September 1, 2019
By David Neiwert
Everyone in the San Juan Islands who watches the whales remembers the summer of 2016. No one wants to relive it.
That was the summer the Southern Residents lost seven members, including one of the J Pod’s elderly matriarchs, who scientists say are the acknowledged leaders of the pods and repositories of the stored knowledge essential to the whales’ survival. But it was the death of J28 and her calf that stirred people to action.
It was late summer when observers began noticing J28, a 23-year-old female known as Polaris. She had given birth to a male calf that spring, but as the summer wore on, it became clear something was wrong. One day in August was especially telling.
The scene unfolded in the waters directly off Lime Kiln Lighthouse, in Washington state’s San Juan Islands: Polaris’s 6-year-old daughter, J46, nicknamed Star, was swimming about actively in the roiling currents with her mother and her baby brother, who had been designated J54, but had not yet been named.
They were not, as is often the case at this lighthouse, merely frolicking in the nearby seas. They were pursuing the salmon that comprise most of these endangered killer whales’ diets, and there was a deadly serious intent to it.
A week or so before, researchers at the nearby Center for Whale Research had sounded an alarm of sorts about Polaris, who was in her reproductive prime, and by extension the dire lack of salmon for the Southern Resident killer whale population. Ken Balcomb, the center’s founder, had reported that another J Pod matriarch, J14 (Samish), was missing and presumed dead, and that several whales appeared to be struggling.
“Things are shaping up to be pretty bad,” said Balcomb. “J28 is looking super-gaunt, and I would say she is within days of her death.”
The “peanut head” condition that Balcomb had reported—a severe sunkenness in the flesh directly behind the orca’s skull, an indication of extreme malnutrition and often a harbinger of imminent death—was clearly visible in Polaris the day we observed her, about a week after the warning. However, the listlessness CWR had reported also was ameliorated somewhat: The orca mother appeared at times to be frolicking physically with her calf, and seemed to be fairly active, though at times she also was simply “logging,” laying still on the surface and drifting with the current.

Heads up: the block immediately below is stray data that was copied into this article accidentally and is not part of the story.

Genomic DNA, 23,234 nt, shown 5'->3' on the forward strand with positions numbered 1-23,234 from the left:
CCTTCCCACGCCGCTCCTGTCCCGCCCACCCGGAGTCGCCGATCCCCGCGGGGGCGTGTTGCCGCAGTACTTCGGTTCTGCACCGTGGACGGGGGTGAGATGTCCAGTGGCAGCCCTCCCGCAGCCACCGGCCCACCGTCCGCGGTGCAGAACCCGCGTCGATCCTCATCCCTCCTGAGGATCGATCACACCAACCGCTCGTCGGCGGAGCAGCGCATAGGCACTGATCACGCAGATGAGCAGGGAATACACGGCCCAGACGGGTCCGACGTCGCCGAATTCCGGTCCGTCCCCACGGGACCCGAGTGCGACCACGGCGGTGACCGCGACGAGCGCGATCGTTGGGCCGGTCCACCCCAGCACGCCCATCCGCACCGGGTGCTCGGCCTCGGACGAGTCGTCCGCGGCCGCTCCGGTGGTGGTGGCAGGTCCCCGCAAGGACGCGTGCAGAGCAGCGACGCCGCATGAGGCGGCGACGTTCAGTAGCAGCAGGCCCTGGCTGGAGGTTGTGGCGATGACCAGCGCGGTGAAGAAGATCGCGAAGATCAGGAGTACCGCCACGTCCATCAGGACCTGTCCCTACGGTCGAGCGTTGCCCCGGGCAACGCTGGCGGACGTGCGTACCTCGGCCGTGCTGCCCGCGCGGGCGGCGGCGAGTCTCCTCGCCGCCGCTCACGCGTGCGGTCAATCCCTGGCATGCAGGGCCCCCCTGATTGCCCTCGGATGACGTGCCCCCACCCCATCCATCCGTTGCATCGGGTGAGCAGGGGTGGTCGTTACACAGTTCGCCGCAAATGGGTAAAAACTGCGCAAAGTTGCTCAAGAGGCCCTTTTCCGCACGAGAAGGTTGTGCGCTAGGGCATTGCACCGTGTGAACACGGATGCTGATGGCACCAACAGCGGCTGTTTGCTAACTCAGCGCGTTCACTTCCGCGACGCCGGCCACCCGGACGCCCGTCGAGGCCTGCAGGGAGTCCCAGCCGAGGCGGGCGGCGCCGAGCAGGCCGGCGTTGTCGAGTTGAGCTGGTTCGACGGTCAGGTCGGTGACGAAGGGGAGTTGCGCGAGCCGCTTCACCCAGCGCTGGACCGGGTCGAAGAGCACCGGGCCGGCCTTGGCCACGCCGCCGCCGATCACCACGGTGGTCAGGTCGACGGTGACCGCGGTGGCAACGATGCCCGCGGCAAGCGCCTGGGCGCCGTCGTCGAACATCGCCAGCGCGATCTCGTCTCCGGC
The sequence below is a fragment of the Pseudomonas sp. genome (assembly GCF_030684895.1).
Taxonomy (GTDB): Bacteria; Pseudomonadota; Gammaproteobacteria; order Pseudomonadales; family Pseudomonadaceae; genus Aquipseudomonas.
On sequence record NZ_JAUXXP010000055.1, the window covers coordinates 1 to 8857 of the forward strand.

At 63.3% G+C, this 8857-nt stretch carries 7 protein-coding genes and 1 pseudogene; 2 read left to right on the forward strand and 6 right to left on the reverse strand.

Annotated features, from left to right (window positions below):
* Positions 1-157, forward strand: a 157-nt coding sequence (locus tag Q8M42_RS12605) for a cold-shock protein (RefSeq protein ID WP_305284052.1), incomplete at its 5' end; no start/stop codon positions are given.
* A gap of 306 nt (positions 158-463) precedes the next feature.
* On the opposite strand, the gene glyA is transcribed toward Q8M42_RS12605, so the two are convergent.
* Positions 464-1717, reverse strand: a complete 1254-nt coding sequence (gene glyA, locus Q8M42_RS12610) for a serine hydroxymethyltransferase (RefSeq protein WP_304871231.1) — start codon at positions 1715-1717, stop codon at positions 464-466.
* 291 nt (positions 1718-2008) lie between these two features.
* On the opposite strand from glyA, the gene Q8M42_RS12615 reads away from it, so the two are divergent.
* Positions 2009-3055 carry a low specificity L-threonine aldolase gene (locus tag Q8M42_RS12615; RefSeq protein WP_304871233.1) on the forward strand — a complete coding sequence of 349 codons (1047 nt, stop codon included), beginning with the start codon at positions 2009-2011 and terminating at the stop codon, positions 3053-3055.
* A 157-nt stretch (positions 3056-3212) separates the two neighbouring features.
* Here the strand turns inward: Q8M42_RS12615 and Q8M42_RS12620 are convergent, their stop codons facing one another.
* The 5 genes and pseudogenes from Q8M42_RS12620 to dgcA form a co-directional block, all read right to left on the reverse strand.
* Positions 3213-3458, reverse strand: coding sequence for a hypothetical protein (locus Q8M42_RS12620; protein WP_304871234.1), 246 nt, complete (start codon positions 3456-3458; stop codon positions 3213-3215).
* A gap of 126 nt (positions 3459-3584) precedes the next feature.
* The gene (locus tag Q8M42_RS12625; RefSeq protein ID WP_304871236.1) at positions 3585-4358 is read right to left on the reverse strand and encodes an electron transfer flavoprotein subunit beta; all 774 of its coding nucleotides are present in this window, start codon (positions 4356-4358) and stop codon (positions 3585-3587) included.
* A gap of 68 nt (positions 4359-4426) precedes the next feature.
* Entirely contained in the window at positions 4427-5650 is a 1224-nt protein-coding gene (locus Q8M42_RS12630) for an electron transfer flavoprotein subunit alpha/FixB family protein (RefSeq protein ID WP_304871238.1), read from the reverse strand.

The most striking aspect of the scene was Star’s activity. She swam constantly around her two companions, diving deep at length and doing percussive behaviors like tail-lobbing and pectoral-slapping, often pointing in her mother’s direction. At times, the three of them would go down into the deep currents and disappear for minutes at a time, evidently foraging. It appeared to my amateur eye that she was herding the salmon she could find toward her mother, helping her get the food she so desperately needed.
The scene also had a deep emotional resonance for me: Six summers before, when Star had just been a still-callow baby of eight months, I had encountered her with Polaris a little south of the lighthouse, along a cliff wall in my kayak. I had tucked into a cove, well out of their way, and began taking photos.
That too had been a deeply touching scene: The mother and little amber-toned calf had played in the still morning waters, nuzzling and wrestling about, reveling in the kind of contact that human parents and their bonded offspring know well, the joy of touching. Polaris also seemed to be feeding the calf, getting its first nascent tastes of fish as the mother dove and brought at least one healthy Chinook to the surface to show and share, as these orcas have been observed doing for years.
Six years later, the now-grown calf was doing her part, returning that love and care to her mother by helping her find and catch the salmon she clearly has not been getting. The familial bonds of killer whales are now a scientifically established fact, but they are profound things to observe, spine-chilling reminders of the deep connection that exists between humans and orcas, whom the Northwest Native Americans referred to as “the people under the sea.”
The afternoon feeding at the lighthouse was a bit of good news, at least—it appeared that Polaris was more active and feeding well. Orcas have occasionally recovered from “peanut head,” though rarely (in captivity, it has been a virtual death sentence). Still the worry remained, and was compounded by the reality that if Polaris died, it meant nearly certain death for her still-unweaned calf, too.